If we know we’re living in the golden age of scams, then why do people keep falling for the same old tricks? It’s a question to be pondered while watching the newest expose of a hyped business, this time focusing on co-working start-up WeWork and its founder, Adam Neumann, in the Hulu documentary, WeWork: Or The Making and Breaking of a $47 Billion Unicorn.
Over the past few years, documentary films and series have exposed the fraudulent dealings of everything from Fyre Festival and Theranos to the extremely ill-fated NXIVM cult – which started life offering executive personal and professional development, before veering off into a sex cult – but they all repeat essentially the same story: a messianic-like leader sells their flawed vision to a group of susceptible believers, dupe investors into funnelling millions into the product or service, then it all comes crashing down, most often to the detriment of the people along for the ride. Rarely do the perpetrators face true justice for their actions.
It’s another case in point for Neumann, a messianic tech-bro who capitalised on the post-financial crash era in which venture capitalists, hopeful of getting in on the ground floor of the next Facebook, poured billions of dollars into every tech startup that sent them an investment deck. His vision was what he called “The We revolution”, a new way for living that was based around large co-sharing workspaces; real estate management, branded with cutesy empowerment slogans and with artisan craft ale on tap.
From its creation in 2010 and in the space of just nine years, WeWork dropped from “tech unicorn” figures of a $47 billion valuation, to just $8 billion, once all the bluster and hyperbole was stripped out. All the numbers and predicted profit had been inflated and ironically, it was first highlighted by a tech-data company working from inside one of WeWork’s buildings.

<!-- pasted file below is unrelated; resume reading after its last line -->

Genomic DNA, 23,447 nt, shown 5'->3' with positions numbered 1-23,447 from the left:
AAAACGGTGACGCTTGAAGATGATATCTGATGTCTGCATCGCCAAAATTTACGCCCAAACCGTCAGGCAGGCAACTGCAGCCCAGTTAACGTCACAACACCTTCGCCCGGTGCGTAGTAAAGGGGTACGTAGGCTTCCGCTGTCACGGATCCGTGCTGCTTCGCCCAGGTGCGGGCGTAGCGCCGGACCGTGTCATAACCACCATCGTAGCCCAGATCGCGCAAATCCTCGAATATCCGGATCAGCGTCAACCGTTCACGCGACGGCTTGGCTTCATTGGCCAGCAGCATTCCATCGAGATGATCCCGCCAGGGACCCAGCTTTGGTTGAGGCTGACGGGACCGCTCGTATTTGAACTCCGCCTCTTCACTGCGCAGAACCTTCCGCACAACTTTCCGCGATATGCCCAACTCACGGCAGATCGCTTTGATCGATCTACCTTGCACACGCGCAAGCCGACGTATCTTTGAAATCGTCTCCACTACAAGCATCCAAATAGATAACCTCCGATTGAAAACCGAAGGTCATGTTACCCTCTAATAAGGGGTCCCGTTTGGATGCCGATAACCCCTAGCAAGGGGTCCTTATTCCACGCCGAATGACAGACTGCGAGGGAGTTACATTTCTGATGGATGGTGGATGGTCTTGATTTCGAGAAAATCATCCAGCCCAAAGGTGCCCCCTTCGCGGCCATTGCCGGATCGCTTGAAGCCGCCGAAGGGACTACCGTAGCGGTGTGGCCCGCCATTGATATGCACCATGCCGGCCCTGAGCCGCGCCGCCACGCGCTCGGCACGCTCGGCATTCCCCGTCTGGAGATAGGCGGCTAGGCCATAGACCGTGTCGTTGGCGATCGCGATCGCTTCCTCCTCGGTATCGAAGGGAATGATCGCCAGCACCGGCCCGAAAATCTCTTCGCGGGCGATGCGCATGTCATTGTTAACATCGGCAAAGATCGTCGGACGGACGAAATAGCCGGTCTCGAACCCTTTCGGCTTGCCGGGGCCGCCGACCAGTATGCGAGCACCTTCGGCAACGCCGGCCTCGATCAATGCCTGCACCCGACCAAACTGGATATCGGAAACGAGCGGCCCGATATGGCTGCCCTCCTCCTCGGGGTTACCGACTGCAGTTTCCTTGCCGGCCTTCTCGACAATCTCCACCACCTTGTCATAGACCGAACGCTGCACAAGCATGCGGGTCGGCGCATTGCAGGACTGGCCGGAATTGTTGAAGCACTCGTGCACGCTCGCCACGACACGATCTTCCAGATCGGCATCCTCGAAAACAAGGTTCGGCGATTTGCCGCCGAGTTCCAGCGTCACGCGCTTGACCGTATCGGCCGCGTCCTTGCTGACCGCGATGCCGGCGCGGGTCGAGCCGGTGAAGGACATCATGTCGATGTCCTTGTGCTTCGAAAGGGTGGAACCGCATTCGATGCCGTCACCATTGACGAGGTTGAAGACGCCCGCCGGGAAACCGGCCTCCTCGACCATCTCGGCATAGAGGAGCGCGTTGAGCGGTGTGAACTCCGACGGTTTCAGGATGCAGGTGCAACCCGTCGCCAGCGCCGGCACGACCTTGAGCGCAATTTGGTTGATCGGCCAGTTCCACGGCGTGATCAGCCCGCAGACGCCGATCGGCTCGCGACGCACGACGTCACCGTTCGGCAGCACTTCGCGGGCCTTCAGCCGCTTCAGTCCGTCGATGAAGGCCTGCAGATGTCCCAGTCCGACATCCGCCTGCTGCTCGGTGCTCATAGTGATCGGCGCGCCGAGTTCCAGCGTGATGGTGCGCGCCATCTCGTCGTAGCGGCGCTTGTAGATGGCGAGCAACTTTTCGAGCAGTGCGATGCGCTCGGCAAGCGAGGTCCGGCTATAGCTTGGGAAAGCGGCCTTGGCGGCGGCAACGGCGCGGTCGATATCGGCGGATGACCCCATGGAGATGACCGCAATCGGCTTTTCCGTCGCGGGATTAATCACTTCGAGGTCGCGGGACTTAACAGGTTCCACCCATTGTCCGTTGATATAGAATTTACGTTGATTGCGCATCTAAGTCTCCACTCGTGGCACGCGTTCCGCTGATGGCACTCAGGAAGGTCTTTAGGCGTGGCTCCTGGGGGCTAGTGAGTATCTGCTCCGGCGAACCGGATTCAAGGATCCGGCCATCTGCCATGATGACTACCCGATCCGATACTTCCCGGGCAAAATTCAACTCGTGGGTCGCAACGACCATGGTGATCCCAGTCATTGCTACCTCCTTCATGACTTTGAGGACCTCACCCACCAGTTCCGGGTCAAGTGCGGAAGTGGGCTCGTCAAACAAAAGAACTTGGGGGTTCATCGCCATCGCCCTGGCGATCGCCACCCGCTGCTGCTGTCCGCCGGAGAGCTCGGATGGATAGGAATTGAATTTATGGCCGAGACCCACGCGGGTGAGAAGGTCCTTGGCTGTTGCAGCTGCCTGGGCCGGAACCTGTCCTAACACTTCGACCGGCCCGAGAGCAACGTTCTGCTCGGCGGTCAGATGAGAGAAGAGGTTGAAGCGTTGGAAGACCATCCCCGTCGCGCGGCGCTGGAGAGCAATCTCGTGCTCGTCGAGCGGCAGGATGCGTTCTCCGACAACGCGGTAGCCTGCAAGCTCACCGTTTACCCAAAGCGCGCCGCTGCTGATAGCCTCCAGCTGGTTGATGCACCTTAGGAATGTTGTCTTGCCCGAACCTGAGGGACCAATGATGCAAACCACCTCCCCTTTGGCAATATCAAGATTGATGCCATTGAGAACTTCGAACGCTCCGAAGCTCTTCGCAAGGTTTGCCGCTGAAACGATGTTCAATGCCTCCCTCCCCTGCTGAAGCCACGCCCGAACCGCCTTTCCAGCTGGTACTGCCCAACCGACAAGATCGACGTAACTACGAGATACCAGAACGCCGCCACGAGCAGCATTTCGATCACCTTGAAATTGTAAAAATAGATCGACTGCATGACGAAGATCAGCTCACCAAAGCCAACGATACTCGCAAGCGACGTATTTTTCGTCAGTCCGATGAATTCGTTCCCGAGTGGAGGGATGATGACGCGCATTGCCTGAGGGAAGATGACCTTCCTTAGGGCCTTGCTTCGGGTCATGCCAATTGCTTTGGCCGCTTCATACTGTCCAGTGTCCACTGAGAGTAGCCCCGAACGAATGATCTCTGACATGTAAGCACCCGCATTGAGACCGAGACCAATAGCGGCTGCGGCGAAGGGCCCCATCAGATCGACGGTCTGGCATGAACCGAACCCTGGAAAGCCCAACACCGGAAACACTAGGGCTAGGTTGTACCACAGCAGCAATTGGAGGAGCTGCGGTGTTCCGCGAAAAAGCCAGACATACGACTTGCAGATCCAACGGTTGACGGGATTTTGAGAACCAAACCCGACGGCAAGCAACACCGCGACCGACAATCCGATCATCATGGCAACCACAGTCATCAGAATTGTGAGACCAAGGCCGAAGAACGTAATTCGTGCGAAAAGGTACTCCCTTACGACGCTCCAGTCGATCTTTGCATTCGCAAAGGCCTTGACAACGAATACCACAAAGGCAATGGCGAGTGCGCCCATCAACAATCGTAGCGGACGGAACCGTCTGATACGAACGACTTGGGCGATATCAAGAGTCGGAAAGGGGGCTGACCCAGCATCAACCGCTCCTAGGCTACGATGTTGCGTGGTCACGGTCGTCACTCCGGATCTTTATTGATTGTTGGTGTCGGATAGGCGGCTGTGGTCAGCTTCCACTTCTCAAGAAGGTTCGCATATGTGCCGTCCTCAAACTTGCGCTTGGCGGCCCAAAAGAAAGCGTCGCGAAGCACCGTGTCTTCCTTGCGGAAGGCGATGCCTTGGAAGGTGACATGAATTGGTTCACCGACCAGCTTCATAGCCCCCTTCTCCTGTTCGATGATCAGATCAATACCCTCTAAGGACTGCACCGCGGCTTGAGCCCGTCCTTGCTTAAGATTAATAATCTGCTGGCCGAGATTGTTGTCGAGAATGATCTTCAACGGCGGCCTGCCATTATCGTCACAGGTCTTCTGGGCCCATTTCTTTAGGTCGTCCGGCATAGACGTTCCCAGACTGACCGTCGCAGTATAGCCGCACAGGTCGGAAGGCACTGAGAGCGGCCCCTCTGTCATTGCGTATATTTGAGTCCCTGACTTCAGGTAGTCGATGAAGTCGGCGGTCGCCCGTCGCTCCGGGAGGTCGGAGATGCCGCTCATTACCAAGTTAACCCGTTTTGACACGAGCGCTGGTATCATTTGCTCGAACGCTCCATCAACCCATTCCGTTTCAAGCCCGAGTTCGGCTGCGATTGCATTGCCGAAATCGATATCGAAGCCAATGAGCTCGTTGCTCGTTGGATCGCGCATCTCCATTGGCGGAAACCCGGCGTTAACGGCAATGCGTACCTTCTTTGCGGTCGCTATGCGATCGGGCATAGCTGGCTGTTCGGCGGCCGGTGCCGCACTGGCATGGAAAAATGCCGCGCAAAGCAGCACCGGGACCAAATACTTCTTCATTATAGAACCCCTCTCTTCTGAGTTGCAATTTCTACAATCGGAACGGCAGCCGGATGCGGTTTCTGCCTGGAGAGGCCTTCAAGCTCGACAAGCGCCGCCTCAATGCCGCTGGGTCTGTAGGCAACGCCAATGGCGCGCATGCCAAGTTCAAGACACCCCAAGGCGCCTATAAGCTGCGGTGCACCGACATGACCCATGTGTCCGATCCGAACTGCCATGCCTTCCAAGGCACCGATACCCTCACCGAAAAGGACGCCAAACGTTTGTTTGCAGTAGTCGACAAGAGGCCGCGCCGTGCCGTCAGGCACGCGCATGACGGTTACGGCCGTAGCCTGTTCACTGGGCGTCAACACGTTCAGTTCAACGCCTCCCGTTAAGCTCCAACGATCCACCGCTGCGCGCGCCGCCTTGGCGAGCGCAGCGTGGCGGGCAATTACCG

In the documentary, directed by Jed Rothstein, it’s said that the Israeli entrepreneur set out to “capitalise on the kibbutz”, the commune-like community where Neumann grew up. Even having just the slightest knowledge of world history would have suggested that monetising socialism rarely ends well, but that didn’t stop Neumann.
He partnered with Miguel McKelvey to launch WeWork's first office in Soho, New York, in 2010, luring hip, young freelancers who often worked in the tech industries into the modern buildings with snack areas, oat-milk coffees and “do what you love” scrawled all over the walls. Millennials, Neumann had surmised, weren’t just looking “for a job or a career, they wanted a calling”, something which the WeWorkers interviewed in the documentary attest to. They were looking for a purpose, and Neumann was selling them the dream, telling them in evangelical tones in endless lectures that they were “creators” - massaging their egos so that they could play a small part in something much, much bigger as part of this exclusive club, or “family” as he constantly referred to his company.
Alarm bells should have started ringing when WeWork pivoted to WeLive, in which members were invited to live in student dorm-type accommodation, a set-up perfectly skewered in 2018’s satire film Sorry to Bother You. The fictional company WorryFree – which almost certainly is a riff on WeWork – signs up the working class in what are effectively life-long slave contracts, promising them work in exchange for free lodgings and food. “This is where the magic happens, baby,” a beaming hole-puncher man called Jim tells TV cameras, pointing to an over-crowded but brightly coloured bunk-bedded dorm room. This depressing point in late capitalism seems farcical, but in real life was playing out in the communal frat-like spaces of WeLive, as the members admitted their lifestyle choice had led them to become “alienated” from their friends outside of the company, and it was considered “weird if someone left the building”. The annual WeWork summer camp – a riot of tequila and EDM raves – turned into an altogether different type of camp when workers were told it was mandatory to attend, and they had tracker bands placed on their wrists, monitoring their every movement.